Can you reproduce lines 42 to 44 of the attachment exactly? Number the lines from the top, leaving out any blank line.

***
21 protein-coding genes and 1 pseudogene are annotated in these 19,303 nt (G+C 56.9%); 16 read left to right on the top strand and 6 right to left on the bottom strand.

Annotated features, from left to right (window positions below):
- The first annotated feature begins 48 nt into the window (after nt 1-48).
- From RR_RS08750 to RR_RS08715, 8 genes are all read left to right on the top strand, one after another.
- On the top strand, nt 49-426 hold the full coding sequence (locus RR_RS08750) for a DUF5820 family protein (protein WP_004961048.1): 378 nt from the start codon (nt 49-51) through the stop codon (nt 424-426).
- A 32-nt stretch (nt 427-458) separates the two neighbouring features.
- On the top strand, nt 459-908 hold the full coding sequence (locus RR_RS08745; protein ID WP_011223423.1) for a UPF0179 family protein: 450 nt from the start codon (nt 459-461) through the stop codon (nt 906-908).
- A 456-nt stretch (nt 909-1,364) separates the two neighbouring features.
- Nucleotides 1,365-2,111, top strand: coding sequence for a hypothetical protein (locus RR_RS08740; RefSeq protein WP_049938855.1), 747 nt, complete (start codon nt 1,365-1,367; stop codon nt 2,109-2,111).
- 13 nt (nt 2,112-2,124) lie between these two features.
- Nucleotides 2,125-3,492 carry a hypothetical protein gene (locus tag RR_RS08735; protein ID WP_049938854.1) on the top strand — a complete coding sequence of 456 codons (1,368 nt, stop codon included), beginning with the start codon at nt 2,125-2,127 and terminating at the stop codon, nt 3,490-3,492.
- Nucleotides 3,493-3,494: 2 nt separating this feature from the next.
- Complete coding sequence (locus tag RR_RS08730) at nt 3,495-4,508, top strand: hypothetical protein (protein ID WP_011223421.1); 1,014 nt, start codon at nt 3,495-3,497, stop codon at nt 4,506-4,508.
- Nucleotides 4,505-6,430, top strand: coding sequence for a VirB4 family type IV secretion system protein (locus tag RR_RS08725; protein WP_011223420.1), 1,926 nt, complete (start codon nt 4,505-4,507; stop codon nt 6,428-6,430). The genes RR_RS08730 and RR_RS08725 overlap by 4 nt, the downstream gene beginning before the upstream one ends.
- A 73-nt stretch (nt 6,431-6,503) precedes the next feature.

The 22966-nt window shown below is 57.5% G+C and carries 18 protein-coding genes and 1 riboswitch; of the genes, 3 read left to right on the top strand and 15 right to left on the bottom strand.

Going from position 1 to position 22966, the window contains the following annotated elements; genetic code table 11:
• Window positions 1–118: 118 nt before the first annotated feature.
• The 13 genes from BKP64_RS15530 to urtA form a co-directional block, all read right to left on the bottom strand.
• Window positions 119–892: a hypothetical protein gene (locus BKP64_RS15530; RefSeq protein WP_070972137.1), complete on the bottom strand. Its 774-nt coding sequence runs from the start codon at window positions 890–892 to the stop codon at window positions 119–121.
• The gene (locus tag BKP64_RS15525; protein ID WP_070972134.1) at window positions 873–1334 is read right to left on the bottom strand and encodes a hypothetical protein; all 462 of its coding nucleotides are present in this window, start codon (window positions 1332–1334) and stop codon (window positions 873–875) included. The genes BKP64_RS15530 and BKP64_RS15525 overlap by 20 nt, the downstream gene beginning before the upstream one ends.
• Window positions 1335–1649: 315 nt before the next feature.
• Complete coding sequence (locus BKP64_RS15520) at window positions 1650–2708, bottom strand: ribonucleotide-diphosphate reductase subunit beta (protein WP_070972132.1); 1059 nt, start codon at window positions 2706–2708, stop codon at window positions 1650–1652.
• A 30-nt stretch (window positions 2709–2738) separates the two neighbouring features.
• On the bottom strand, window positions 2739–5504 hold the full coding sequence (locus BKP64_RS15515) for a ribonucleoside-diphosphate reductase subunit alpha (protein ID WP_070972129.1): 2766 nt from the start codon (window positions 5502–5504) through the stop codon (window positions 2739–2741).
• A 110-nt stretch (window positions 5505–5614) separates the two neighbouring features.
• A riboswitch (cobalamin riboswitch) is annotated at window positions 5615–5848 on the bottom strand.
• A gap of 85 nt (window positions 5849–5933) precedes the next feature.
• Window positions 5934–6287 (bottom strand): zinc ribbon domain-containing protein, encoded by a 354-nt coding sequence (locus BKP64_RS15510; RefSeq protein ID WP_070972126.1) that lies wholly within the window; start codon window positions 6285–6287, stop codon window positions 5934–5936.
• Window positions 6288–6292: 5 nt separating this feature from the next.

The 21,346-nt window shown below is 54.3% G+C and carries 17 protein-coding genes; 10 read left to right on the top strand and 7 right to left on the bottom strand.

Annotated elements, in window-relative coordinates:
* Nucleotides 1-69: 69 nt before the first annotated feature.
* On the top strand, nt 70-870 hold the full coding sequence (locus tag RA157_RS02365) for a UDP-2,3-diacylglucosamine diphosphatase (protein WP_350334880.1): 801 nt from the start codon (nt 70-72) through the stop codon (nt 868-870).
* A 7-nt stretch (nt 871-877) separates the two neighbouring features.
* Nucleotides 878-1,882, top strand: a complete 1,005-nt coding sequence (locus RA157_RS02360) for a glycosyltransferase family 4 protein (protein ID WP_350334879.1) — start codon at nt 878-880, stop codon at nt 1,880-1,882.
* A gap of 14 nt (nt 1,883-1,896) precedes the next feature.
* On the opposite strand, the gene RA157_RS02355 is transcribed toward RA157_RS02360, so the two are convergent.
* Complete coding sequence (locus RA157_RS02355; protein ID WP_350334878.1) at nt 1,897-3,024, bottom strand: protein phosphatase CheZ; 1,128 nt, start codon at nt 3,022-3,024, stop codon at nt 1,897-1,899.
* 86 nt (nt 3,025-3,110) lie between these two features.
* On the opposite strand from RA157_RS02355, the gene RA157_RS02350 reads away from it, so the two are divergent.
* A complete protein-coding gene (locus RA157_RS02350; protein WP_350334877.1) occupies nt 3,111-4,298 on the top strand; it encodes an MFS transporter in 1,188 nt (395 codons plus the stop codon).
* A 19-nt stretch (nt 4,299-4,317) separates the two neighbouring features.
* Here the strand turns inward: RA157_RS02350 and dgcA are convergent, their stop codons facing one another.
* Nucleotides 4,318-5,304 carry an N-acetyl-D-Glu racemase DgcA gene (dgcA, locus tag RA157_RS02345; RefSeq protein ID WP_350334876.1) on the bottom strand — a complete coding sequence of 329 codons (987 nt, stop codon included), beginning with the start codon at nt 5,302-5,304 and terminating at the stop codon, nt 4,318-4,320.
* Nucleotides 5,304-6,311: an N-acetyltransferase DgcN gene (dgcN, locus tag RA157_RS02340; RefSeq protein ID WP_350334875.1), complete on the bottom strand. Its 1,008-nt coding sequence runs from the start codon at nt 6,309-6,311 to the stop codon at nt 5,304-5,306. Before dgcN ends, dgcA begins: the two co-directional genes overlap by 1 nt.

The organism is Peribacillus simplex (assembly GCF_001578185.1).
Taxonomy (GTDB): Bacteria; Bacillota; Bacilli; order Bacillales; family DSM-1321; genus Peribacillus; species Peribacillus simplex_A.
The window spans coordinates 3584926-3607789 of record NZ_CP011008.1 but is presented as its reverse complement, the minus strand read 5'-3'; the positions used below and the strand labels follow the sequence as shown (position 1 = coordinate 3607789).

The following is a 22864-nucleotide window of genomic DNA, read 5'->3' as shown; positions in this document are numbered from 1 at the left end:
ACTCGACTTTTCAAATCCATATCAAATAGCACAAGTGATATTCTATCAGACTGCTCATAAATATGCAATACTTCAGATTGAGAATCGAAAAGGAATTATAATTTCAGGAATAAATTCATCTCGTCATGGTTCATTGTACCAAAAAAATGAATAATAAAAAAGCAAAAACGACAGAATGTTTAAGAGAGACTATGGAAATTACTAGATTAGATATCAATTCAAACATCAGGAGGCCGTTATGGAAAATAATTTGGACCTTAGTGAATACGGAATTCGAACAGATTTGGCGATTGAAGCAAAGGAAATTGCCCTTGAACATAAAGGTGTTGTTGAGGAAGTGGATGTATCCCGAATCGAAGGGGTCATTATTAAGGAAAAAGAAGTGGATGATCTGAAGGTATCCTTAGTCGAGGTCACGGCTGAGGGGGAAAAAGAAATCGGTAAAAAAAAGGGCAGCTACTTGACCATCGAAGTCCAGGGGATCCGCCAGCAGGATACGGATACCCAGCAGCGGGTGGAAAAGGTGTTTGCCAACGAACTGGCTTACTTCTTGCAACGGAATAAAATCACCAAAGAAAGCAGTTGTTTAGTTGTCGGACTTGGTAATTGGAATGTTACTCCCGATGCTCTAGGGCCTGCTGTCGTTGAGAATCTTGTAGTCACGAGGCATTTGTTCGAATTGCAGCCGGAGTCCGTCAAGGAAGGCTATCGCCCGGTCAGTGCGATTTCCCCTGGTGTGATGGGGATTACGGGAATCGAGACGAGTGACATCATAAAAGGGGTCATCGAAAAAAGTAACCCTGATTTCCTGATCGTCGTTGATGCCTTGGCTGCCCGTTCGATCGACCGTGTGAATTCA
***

* A complete protein-coding gene (locus RA157_RS02350; protein WP_350334877.1) occupies nt 3,111-4,298 on the top strand; it encodes an MFS transporter in 1,188 nt (395 codons plus the stop codon).
* A 19-nt stretch (nt 4,299-4,317) separates the two neighbouring features.
* Here the strand turns inward: RA157_RS02350 and dgcA are convergent, their stop codons facing one another.